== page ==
And on the Island of Manhattan there are two worlds living together on one island. The top half that is frustrated they have to take a bus to work and want to know when the Subways will be running again. They might even be looking forward to the Marathon and upset the Yankees lost. Somewhere on the Upper West Side there are kids out and about for Halloween and kids going to dress up parties glad that life went on without missing much of a beat. And, on the lower end of the island of Manhattan... people are huddled in the dark around candles listening to music if they have any charge left in their iPod, wearing extra layers to stay warm nibbling on candy and eating hurricane supplies .... wishing they still had a car and lost between being happy they have a roof over their heads and an apartment that survived wondering when they will be able to go back to work and how the next few days and weeks will play out. It's a hard candy Halloween for the people living in darkness.

Two worlds. Some have power and light and others do not.

And in Brooklyn in Brooklyn Heights and Crown Heights or any Heights  they have power and light and water and life goes on... in Brighton Beach, Long Beach and parts of Flatbush they are without power eating hurricane supplies and snacks their friends brought them from parts of the city that have power. And, here and there where ever they are spending the night.... there are people who had homes in Sea Gate once upon the time ...which was this last Sunday and they are wondering what they will do tomorrow and how to start over again when two weeks ago all they had to worry on was whether the Yankees would be in the World Series and who they would vote for in the next election.

Two worlds as clearly divided as the dark and the light in the image above.

Two worlds..

Those who will forever remember life "before Sandy" and "after Sandy" and those who remember when once upon the time in 2012 the subways didn't run and they had to take a bus or walk to work or take a car service. Those who never want to see a hurricane again, and those who feel almost guilty they made out so well that they can run into a Starbucks or take in a movie tonight.. or go to a Halloween Party. The other half of New York City is living out a nightmare worse than any horror movie played at a late night party on Halloween.

Two worlds..

Those who think that having the New York City Marathon is important and those who think it's got to be the stupidest thing to worry about at a time like this..

I went through Andrew. I was on Miami Beach and we had no electric after Andrew for over a week, no water, telephone service, no food in the fridge and no long showers unless it rained outside and we got lucky. My life can be divided by "before Andrew and after Andrew" and I know what it is like to be living in the dark side of two worlds.

Besos BobbiStorm

Great Collection of Photos .. Images from Sandy

Must see pics.. don't you  hate that phrase... incredible collection of images...Taking a break from looking through stories as the stories are depressing and I need to do somethings... amazing collection of images.. random from all over the affected area from one of my favorite below but on top.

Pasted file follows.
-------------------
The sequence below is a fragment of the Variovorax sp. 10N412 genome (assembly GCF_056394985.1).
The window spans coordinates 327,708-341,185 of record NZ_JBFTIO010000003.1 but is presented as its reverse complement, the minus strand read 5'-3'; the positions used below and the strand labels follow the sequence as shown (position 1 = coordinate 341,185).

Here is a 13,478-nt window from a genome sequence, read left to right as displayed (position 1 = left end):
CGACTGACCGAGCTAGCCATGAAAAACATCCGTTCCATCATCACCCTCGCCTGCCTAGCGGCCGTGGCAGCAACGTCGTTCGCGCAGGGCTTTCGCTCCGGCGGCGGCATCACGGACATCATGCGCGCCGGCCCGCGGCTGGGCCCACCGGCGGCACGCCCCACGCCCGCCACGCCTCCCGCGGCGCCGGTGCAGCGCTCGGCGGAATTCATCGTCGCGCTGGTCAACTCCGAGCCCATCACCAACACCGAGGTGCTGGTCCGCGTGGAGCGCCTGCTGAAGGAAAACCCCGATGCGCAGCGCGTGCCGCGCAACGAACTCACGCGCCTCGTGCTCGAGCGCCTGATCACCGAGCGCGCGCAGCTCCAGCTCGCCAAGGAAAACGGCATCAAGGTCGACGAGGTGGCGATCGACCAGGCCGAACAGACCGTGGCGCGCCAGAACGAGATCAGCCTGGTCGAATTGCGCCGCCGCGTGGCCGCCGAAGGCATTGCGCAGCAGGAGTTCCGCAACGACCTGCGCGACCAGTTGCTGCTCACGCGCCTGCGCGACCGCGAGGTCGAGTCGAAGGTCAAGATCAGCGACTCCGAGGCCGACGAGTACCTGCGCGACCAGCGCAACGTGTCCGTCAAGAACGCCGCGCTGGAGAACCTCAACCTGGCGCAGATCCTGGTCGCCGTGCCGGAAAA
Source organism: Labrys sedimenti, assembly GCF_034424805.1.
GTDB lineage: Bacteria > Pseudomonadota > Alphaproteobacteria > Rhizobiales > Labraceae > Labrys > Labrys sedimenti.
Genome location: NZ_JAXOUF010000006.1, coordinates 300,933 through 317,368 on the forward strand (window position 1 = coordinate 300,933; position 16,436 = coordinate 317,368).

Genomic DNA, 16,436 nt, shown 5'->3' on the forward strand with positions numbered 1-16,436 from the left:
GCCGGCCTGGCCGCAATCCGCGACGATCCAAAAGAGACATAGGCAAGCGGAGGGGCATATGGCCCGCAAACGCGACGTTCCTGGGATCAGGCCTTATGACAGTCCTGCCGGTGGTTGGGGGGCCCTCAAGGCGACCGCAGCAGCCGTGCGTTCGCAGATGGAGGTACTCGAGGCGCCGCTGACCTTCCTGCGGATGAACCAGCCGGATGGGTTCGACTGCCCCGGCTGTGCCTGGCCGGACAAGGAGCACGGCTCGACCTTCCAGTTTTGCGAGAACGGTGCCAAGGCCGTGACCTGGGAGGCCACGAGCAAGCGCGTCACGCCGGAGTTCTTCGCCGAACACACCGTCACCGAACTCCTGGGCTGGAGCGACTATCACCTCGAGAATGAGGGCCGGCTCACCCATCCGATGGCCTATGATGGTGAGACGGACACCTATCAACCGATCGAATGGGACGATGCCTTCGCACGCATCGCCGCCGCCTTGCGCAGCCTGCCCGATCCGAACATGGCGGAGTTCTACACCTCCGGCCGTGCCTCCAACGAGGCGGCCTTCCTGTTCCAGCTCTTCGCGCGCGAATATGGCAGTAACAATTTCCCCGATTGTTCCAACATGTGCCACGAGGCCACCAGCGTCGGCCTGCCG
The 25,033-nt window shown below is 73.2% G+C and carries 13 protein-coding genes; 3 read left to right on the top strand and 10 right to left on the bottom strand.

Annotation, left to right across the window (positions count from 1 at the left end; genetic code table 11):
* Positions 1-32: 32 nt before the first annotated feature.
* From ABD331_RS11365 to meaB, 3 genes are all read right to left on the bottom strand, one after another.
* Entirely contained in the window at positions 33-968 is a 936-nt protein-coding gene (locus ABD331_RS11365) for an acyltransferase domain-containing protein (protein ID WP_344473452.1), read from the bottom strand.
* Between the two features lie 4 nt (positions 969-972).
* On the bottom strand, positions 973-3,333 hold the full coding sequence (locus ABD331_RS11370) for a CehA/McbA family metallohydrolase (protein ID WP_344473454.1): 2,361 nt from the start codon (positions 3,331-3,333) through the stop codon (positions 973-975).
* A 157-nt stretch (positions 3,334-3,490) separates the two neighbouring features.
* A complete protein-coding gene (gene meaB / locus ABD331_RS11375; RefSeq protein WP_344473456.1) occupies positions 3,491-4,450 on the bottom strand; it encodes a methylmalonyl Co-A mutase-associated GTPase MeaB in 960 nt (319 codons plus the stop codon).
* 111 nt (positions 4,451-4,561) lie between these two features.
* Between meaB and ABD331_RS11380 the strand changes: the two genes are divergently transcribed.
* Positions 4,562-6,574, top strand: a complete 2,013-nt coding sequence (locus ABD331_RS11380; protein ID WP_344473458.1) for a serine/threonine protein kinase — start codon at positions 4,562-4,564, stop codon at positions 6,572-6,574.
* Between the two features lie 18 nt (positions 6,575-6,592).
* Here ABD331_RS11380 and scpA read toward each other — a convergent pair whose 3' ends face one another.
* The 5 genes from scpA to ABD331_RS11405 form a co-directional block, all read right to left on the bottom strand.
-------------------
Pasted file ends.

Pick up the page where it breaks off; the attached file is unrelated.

Thank you for reading. Thank God for my kids being okay.. and May God Bless Us ALL and give us the strength to move forward, helping each other rebuild or move on.. to get through the rebuilding process.

Life does go on... and survivors survive and keep going... one step at a time, one dollar donated at a time, one friend at a time helping each other.

Give charity, do good deeds and help another to make this world a better place..

Besos Bobbi
Ps Look carefully at the children's rides...they are way deep in sand.. you have to look closely at some of these pictures..

Oct 31, 2012
NY Slowly Returning to Life
Photos: Meir Pliskin
Major areas in NY remain without power, many evacuated from their homes. Two airports to reopen today. All Crown Heights schools reopen.
Combined sources

People in the coastal corridor battered by superstorm Sandy took the first cautious steps Wednesday to reclaim routines upended by the disaster, even as rescuers combed neighborhoods strewn with debris and scarred by floods and fire.

As New York began its second day after the megastorm, MayorMichael Bloomberg rang the opening bell at the New York Stock Exchange which was shut for two days by Hurricane Sandy and commuters noticed an uptick in traffic and a small sign of normalcy: people waiting at bus stops.

Still, it is becoming clear that restoring the region to its ordinarily frenetic pace could take days - and that rebuilding the hardest-hit communities and the transportation networks that link them together could take considerably longer.

Millions of people remain in the dark in New York, New Jersey and Connecticut after super storm Sandy roared through the region.

Gov. Andrew Cuomo said that more than 2 million New Yorkers were in the dark and more than 2 million utility customers were in the dark in New Jersey.

Utility companies are warning of potential outages lasting seven days or more. They say it may take until Wednesday before their crews can make a full assessment of the damage.

Travelers remain stranded, as John F. Kennedy International and Newark Liberty International airports, two of the three main flying hubs for the busy New York City area, reopened on Wednesday morning with limited service. LaGuardia Airport remains closed.

Public schools in New York remain closed Wednesday, however Crown Heights schools are back to normal, with all schools opening on Wednesday at regular time.

“We will get through the days ahead by doing what we always do in tough times - by standing together, shoulder to shoulder, ready to help a neighbor, comfort a stranger and get the city we love back on its feet,” Mayor Bloomberg said.

Video: The NYPD has released video of rooftop rescues on Staten Island of residents who were trapped due to rising waters. In all, five adults and one child were removed to safety.

Photographer Meir Pliskin visited Coney Island in the aftermath of Hurricane Sandy.